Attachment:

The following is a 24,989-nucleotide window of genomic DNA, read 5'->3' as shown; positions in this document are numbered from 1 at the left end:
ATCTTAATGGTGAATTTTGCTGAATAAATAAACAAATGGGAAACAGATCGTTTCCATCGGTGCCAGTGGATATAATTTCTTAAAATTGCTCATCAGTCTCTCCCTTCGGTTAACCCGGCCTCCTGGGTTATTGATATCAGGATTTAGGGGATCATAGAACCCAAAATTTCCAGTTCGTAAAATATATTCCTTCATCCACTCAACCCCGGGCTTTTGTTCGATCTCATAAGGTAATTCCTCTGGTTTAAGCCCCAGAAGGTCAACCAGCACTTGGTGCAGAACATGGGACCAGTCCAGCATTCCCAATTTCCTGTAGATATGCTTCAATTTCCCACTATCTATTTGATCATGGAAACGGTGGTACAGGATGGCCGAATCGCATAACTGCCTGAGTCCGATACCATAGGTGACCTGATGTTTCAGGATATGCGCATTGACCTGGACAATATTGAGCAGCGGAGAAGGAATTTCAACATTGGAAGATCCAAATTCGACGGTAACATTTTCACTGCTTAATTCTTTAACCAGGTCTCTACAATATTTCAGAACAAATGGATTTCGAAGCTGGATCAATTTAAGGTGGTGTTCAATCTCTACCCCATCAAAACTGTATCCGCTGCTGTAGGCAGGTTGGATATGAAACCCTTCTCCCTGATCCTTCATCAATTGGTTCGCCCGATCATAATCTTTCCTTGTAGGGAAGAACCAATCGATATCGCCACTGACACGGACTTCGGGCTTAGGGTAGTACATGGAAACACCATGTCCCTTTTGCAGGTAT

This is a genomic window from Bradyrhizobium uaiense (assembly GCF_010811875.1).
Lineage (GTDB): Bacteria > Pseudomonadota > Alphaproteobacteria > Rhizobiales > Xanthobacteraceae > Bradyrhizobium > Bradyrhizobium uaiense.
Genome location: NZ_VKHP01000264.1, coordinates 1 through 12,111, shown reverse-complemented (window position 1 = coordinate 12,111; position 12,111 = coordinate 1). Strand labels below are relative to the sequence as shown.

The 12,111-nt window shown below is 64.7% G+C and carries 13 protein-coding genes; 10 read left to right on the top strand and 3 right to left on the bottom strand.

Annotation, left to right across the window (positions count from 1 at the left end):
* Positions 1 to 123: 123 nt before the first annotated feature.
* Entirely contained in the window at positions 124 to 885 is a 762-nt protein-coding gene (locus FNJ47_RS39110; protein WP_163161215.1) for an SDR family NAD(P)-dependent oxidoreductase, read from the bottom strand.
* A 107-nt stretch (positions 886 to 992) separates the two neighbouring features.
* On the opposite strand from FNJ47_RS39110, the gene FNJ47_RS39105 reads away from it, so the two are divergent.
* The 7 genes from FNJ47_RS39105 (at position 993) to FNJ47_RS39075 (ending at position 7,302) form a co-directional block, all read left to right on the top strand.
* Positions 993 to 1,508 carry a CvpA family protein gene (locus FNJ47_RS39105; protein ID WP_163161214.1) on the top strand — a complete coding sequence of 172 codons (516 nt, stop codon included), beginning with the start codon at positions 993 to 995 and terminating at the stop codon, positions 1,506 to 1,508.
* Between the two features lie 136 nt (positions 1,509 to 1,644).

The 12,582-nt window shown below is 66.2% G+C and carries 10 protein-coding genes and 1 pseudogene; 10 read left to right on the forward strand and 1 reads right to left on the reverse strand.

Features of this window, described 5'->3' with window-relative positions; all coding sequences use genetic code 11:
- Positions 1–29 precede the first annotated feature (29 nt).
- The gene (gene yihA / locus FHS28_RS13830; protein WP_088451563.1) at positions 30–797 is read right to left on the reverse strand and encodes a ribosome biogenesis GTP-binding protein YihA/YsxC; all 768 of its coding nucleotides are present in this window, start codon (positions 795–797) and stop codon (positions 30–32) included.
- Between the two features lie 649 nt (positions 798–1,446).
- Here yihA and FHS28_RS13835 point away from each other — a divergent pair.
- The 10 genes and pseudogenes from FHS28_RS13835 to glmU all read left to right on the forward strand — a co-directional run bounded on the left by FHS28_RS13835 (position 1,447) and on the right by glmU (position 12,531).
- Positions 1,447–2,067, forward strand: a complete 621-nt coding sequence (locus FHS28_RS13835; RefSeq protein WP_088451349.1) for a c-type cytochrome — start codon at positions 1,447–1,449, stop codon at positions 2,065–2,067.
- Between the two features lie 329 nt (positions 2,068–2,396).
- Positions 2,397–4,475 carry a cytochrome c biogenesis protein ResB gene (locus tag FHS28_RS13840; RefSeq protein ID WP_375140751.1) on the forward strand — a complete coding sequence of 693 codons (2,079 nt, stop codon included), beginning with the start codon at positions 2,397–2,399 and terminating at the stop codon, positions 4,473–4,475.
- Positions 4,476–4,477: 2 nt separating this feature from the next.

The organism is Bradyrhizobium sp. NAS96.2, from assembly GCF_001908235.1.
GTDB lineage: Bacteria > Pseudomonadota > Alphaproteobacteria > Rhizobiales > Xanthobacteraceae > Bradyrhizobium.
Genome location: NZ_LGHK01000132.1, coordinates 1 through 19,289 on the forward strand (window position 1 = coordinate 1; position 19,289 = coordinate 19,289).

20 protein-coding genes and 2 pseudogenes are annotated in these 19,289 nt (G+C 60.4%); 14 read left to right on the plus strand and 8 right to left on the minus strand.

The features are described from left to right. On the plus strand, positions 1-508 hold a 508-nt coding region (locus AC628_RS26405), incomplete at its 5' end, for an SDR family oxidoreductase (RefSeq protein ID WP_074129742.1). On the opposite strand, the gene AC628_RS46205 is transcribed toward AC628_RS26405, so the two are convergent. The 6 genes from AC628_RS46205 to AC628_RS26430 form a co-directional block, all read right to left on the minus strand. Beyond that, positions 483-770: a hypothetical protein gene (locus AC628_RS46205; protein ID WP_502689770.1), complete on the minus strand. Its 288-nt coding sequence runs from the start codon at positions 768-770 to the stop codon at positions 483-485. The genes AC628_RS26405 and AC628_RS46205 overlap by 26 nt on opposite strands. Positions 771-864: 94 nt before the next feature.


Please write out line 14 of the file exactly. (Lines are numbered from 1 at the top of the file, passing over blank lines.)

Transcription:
* Between the two features lie 136 nt (positions 1,509 to 1,644).